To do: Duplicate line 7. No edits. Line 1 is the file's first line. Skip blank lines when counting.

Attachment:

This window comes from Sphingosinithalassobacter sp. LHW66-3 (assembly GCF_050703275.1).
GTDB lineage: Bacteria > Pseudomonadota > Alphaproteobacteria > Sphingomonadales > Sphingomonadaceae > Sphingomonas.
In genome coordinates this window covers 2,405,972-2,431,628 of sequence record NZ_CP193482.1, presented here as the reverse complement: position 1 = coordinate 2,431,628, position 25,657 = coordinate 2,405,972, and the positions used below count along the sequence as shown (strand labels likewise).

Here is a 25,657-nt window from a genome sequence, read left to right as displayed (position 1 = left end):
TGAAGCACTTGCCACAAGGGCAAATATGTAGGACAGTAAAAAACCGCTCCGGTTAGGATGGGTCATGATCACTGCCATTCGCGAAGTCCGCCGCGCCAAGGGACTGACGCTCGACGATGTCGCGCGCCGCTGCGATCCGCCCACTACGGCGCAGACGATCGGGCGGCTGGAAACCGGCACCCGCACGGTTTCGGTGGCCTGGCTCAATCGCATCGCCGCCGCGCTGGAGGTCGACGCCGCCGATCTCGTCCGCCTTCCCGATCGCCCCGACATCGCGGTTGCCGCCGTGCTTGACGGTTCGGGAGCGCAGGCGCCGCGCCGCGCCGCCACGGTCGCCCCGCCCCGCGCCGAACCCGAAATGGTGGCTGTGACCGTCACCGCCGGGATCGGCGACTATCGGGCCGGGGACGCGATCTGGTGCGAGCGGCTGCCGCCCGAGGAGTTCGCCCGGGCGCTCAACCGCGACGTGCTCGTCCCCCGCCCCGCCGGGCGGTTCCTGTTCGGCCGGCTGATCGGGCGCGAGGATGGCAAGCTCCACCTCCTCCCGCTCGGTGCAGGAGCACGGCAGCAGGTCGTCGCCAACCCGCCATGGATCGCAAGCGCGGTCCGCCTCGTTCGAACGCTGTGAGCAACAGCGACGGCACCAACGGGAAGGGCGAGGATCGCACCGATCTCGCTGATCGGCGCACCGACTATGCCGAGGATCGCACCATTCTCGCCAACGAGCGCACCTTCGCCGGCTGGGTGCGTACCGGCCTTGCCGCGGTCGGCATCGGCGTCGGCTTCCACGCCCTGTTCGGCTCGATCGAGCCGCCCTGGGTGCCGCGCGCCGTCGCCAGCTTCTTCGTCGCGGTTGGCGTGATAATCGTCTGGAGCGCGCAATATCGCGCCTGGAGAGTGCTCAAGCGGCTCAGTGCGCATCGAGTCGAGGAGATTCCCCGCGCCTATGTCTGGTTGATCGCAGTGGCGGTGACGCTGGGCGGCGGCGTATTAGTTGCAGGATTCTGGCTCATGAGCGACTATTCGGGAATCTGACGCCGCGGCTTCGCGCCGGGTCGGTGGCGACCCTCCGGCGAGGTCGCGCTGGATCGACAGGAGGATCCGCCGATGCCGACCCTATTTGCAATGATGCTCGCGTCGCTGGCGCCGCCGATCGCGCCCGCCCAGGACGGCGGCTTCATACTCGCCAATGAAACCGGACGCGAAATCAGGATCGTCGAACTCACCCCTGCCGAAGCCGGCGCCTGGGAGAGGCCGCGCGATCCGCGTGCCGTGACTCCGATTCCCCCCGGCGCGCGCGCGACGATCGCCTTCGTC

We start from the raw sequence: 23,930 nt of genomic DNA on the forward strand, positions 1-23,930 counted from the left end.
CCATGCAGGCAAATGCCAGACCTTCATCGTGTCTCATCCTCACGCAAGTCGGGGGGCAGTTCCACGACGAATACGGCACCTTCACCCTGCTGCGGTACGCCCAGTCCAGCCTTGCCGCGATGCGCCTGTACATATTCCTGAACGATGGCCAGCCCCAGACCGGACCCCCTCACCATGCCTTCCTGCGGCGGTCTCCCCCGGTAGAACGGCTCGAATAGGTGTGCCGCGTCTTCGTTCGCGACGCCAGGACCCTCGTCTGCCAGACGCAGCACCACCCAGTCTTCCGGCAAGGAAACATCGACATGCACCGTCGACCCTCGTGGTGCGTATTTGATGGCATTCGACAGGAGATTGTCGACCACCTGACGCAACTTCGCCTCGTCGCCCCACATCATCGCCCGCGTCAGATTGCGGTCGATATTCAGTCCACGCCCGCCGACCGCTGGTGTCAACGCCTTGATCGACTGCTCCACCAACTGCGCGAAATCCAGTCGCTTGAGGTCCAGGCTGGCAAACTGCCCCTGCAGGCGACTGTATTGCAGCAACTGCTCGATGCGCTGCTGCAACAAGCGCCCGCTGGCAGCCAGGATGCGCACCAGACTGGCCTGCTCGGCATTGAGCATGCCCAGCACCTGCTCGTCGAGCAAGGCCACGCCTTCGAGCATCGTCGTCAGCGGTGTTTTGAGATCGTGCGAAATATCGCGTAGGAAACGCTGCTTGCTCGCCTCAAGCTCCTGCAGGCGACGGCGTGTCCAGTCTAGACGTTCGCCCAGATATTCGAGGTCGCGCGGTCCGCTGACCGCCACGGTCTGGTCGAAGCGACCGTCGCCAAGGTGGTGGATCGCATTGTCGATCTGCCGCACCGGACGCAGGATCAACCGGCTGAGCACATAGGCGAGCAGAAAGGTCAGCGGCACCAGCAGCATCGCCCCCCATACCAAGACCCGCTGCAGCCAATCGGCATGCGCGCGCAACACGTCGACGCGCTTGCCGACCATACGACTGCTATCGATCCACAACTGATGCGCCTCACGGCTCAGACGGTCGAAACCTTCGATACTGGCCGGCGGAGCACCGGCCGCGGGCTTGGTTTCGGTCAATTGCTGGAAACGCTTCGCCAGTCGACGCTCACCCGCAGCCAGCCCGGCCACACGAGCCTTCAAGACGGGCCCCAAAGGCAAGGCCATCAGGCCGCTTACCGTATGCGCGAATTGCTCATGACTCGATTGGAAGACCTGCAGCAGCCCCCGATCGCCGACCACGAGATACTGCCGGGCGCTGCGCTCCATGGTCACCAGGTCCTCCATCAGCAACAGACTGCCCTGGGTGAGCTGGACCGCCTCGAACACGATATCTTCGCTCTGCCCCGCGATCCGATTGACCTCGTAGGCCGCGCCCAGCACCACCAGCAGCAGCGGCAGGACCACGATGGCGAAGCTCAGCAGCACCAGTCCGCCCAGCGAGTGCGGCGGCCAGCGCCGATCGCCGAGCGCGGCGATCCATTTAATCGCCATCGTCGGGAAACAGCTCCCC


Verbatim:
CCATGCAGGCAAATGCCAGACCTTCATCGTGTCTCATCCTCACGCAAGTCGGGGGGCAGTTCCACGACGAATACGGCACCTTCACCCTGCTGCGGTACGCCCAGTCCAGCCTTGCCGCGATGCGCCTGTACATATTCCTGAACGATGGCCAGCCCCAGACCGGACCCCCTCACCATGCCTTCCTGCGGCGGTCTCCCCCGGTAGAACGGCTCGAATAGGTGTGCCGCGTCTTCGTTCGCGACGCCAGGACCCTCGTCTGCCAGACGCAGCACCACCCAGTCTTCCGGCAAGGAAACATCGACATGCACCGTCGACCCTCGTGGTGCGTATTTGATGGCATTCGACAGGAGATTGTCGACCACCTGACGCAACTTCGCCTCGTCGCCCCACATCATCGCCCGCGTCAGATTGCGGTCGATATTCAGTCCACGCCCGCCGACCGCTGGTGTCAACGCCTTGATCGACTGCTCCACCAACTGCGCGAAATCCAGTCGCTTGAGGTCCAGGCTGGCAAACTGCCCCTGCAGGCGACTGTATTGCAGCAACTGCTCGATGCGCTGCTGCAACAAGCGCCCGCTGGCAGCCAGGATGCGCACCAGACTGGCCTGCTCGGCATTGAGCATGCCCAGCACCTGCTCGTCGAGCAAGGCCACGCCTTCGAGCATCGTCGTCAGCGGTGTTTTGAGATCGTGCGAAATATCGCGTAGGAAACGCTGCTTGCTCGCCTCAAGCTCCTGCAGGCGACGGCGTGTCCAGTCTAGACGTTCGCCCAGATATTCGAGGTCGCGCGGTCCGCTGACCGCCACGGTCTGGTCGAAGCGACCGTCGCCAAGGTGGTGGATCGCATTGTCGATCTGCCGCACCGGACGCAGGATCAACCGGCTGAGCACATAGGCGAGCAGAAAGGTCAGCGGCACCAGCAGCATCGCCCCCCATACCAAGACCCGCTGCAGCCAATCGGCATGCGCGCGCAACACGTCGACGCGCTTGCCGACCATACGACTGCTATCGATCCACAACTGATGCGCCTCACGGCTCAGACGGTCGAAACCTTCGATACTGGCCGGCGGAGCACCGGCCGCGGGCTTGGTTTCGGTCAATTGCTGGAAACGCTTCGCCAGTCGACGCTCACCCGCAGCCAGCCCGGCCACACGAGCCTTCAAGACGGGCCCCAAAGGCAAGGCCATCAGGCCGCTTACCGTATGCGCGAATTGCTCATGACTCGATTGGAAGACCTGCAGCAGCCCCCGATCGCCGACCACGAGATACTGCCGGGCGCTGCGCTCCATGGTCACCAGGTCCTCCATCAGCAACAGACTGCCCTGGGTGAGCTGGACCGCCTCGAACACGATATCTTCGCTCTGCCCCGCGATCCGATTGACCTCGTAGGCCGCGCCCAGCACCACCAGCAGCAGCGGCAGGACCACGATGGCGAAGCTCAGCAGCACCAGTCCGCCCAGCGAGTGCGGCGGCCAGCGCCGATCGCCGAGCGCGGCGATCCATTTAATCGCCATCGTCGGGAAACAGCTCCCC